With the Screen Actors Guild Awards days away, producers gathered for final appraisal of a fast-paced montage honoring the nominees that include Olivia Colman, Sacha Baron Cohen and the late Chadwick Boseman.
“I can't wait to see all of the pieces come together, I think this is going to be really lovely,” Elizabeth McLaughlin, an actor ("Hand of God") and SAG awards committee member, said of Sunday's ceremony airing at 9 p.m. EDT on TNT and TBS.
The meeting was virtual and the SAG event will be pre-taped, bowing to the pandemic that has upended the entertainment industry's awards season. For the SAG honors, the challenge became how to evoke the tradition of ceremonies past.
Key among them: the hallmark “I Am an Actor" declaration that stars make to the camera on awards night, sometimes paired with a brief career anecdote. That staple inspired this year's docuseries-style segments celebrating actors and their craft.
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“Very early on, we were really struggling with what the show would look like and we went through, I don’t know how many, different iterations and concepts,” said Jon Brockett, a longtime producer of the ceremony and the guild's national director of programming.
“It was the network that really pushed us to think out of the box this year,” Brockett said. "What we came up with, and the network ended up loving, was this reimagining of the ‘I Am an Actor’ stories which typically opened our show.”
Jason George, who plays Dr. Ben Warren on “Grey’s Anatomy” and “Station 19” and is a SAG awards committee member, suggested some big stars may have joined in because of their lockdown-induced doldrums.
“In a normal year, I don’t know we would have gotten them. I think everybody was ready to let their hair down and put it out there,” George said, without dropping names. “There’s a lot of fun things that... (will) make you smile and think, ‘OK, I don’t care how famous you are, you’re in this with me.’"
For the mini-docs, the goal was to create an engaging narrative with actors' recollections on specific themes or topics and adhere to a high production standard. That meant actors had to agree to work with in-person camera crews.
In short, Zoom was out.
“They trusted us, they just wanted to understand" why they couldn't contribute online, said Maggie Barrett Caulfield, veteran talent booker for the ceremony. “Once we let them know that we were expanding on that incredible signature of ‘I Am an Actor’" and how it would be done, she said, many were game.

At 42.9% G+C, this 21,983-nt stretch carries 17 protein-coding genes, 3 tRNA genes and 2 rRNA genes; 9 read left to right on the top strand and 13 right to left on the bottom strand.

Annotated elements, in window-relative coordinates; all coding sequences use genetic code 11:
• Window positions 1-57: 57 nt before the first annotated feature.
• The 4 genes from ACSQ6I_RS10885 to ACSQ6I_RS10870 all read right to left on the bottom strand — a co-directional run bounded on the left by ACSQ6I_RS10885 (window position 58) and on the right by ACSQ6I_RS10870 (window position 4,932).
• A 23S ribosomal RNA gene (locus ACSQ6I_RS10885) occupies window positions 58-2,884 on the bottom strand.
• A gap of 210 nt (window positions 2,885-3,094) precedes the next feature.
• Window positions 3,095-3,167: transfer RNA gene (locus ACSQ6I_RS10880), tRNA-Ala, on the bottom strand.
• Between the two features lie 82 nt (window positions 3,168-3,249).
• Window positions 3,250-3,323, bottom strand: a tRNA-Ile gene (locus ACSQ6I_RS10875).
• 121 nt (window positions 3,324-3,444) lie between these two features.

Tapings took place at actors' homes or on sets, and precautions against COVID-19 included keeping crew to a minimum and coronavirus testing, Barrett Caulfield said.
Helen Mirren waited patiently in her backyard for a pesky helicopter to pass so taping could resume without the overhead buzz. Daveed Diggs, in production on the TNT series “Snowpiercer,” made time for an interview, with the series’ virus-vetted crew enlisted to record it.
In familiar settings, actors were inclined to relax and open up, said SAG Awards writers Matt Roberts and Beth Sherman, who conducted the interviews.
"They're sharing a lot of things, they've got a sense of humor about themselves, and you're really getting a sense of who they are as a person as well as an actor,” Sherman said.
Many touched on the pandemic year, Roberts said, addressing the common "challenges of spending way too much time at home, being so thankful that we all have an operating television.”
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Sliced in half to an hour, the SAG Awards ceremony will include an “in memoriam” tribute created by Patrick Doody, maker of the nominees package that his fellow producers gave an enthusiastic thumbs-up this week.
Award winners will claim their trophies in pre-recorded presentations that the guild fervently hopes stay under wraps until after airtime Sunday.
Among those taking part in the show are Viola Davis, Riz Ahmed, Cynthia Erivo, Sterling K. Brown, Dan Levy, Rita Moreno, Common and Daisy Ridley.
Other awards ceremonies facing virus-imposed constraints have included as many live — or seemingly live — moments as feasible, but their best efforts drew audience yawns in the form of low ratings. Even an inventive Grammy ceremony with performances by top artists saw its viewership drop by half compared to last year.
Whether the SAG Awards evades that fate remains to be seen, but producer Brockett said he believes the telecast's approach will be entertaining and, perhaps, a link to better times.
"It was a great way to sort of bridge the gap between last year and what we hope next year is a much more normal show,” he said.